Four years ago, when Google opened an office in Nairobi, Africa was largely served by satellite, the cost of connectivity was high, and very little regional content was available online.
Investing in a vast continent where few individuals had access to the Internet was a gamble for the American search company. A combination of failed states, telecom monopolies, lack of fiber connectivity, lack of e-commerce ecosystem and lack of ICT policies had all deterred global companies from venturing into Africa.
Today, Google has offices in eight countries and is working with universities, developers, entrepreneurs, innovation and incubation labs, and governments to strengthen the Internet ecosystem, bring more people online and expand Internet content through digitization projects.
Computerworld Kenya interviewed Joseph Mucheru, Google's first employee and lead in sub-Saharan Africa.
CW: What has been Google's experience in the last four years?
Mucheru: In the four years that we have been in Africa, we have been able to establish presence in seven countries. We have launched products in several countries, we have populated maps in several countries; South Sudan, which became a republic this year, is the latest project. We have signed agreements with various operators and our services are available in over 30 languages across the markets.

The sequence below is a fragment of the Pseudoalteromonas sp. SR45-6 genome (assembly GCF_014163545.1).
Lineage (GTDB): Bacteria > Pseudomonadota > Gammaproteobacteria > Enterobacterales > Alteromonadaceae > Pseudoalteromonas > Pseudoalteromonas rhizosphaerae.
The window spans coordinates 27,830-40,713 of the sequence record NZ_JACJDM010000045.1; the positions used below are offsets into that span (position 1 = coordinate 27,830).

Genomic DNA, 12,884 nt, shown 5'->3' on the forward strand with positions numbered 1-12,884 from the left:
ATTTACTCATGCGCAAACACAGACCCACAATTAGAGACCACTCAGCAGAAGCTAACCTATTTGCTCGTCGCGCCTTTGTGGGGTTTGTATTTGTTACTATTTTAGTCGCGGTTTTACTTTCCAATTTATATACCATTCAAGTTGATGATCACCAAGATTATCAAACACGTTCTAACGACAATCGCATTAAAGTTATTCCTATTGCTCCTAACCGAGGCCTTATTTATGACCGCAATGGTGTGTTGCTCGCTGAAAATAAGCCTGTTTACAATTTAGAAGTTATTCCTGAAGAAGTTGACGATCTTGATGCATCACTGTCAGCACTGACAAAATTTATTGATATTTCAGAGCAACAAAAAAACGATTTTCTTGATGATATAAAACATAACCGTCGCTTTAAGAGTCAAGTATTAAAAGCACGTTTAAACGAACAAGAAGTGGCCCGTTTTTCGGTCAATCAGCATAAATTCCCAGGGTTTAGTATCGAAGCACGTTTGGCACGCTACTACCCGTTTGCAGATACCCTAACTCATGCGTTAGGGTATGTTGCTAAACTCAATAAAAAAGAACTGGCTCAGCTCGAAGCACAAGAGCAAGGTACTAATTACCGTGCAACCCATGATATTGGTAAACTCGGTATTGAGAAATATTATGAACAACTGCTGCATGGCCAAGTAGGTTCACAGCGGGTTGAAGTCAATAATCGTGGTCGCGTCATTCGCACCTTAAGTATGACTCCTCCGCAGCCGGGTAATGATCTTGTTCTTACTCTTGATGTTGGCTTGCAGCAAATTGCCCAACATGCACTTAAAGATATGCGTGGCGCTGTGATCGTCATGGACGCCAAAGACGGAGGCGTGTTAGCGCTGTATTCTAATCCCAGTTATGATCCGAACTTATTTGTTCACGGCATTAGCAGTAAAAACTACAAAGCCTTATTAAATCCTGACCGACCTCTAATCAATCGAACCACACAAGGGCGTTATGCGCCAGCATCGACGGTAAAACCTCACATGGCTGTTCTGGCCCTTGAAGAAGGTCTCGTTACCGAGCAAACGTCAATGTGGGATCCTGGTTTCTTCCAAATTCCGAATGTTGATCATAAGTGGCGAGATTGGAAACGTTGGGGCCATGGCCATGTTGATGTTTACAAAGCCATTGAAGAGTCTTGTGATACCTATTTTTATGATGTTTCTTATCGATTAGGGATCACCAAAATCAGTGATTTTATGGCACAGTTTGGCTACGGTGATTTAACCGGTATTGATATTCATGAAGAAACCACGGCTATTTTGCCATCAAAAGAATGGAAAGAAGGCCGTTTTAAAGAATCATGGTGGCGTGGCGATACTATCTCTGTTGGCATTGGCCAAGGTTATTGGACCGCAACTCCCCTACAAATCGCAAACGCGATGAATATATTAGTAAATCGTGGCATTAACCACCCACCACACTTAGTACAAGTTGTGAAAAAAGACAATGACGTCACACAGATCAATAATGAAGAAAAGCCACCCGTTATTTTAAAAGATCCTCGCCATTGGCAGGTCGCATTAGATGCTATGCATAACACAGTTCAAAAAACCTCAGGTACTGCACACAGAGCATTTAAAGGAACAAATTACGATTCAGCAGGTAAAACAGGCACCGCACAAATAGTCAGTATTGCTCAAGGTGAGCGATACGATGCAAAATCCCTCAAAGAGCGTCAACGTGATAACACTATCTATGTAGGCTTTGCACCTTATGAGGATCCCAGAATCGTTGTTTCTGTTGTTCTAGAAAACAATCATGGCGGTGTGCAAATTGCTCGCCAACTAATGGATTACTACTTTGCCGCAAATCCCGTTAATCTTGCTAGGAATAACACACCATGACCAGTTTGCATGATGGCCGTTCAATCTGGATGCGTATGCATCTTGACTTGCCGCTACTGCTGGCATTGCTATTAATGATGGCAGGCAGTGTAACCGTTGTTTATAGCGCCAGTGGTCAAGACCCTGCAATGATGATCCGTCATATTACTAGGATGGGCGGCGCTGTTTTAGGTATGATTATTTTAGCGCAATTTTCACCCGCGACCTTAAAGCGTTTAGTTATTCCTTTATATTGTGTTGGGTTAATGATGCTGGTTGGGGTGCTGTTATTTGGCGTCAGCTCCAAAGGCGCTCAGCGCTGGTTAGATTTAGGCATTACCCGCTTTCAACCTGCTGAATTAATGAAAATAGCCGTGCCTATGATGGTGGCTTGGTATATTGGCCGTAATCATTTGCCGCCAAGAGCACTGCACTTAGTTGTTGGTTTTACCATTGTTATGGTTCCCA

There has been a lot of engagement with developers and students, training them on the various products and the Android platform. At the same time, we have been able to learn from them on how to engage the markets. The efforts may look philanthropic, but this is a business.
In terms of the markets and policy engagement, they vary; from democratic to failed states, some markets are landlocked, some have fiber, some have competition others don't. It's very fragmented and we have to change tack, depending on policy requirements by different governments.
We have prepared our teams to work with different markets, looking at ways of engaging with regulators and policy makers to collaborate and work together using Internet and mobile, in partnership with policy makers and the private sector.
CW: Is Google going to set up more offices especially in Central Africa, which is still dependent on satellite and considered tough for online business?
Mucheru: Google covers 60 percent of the population [in] countries where we have local presence. ... In some countries like Angola, Cameroon, Ethiopia, Rwanda and Tanzania, we have operations even though there are no local offices. Central Africa is likely to take longer because of stability, connectivity and demand.
CW: How have businesses embraced Google products?
Mucheru: Even prior to coming into the market, Google had users; we have tried to localize products, make them easier to load, given the bandwidth issues. We made them available in local languages; for instance, in Tanzania, our products are available primarily in Swahili, even though we don't have local presence.
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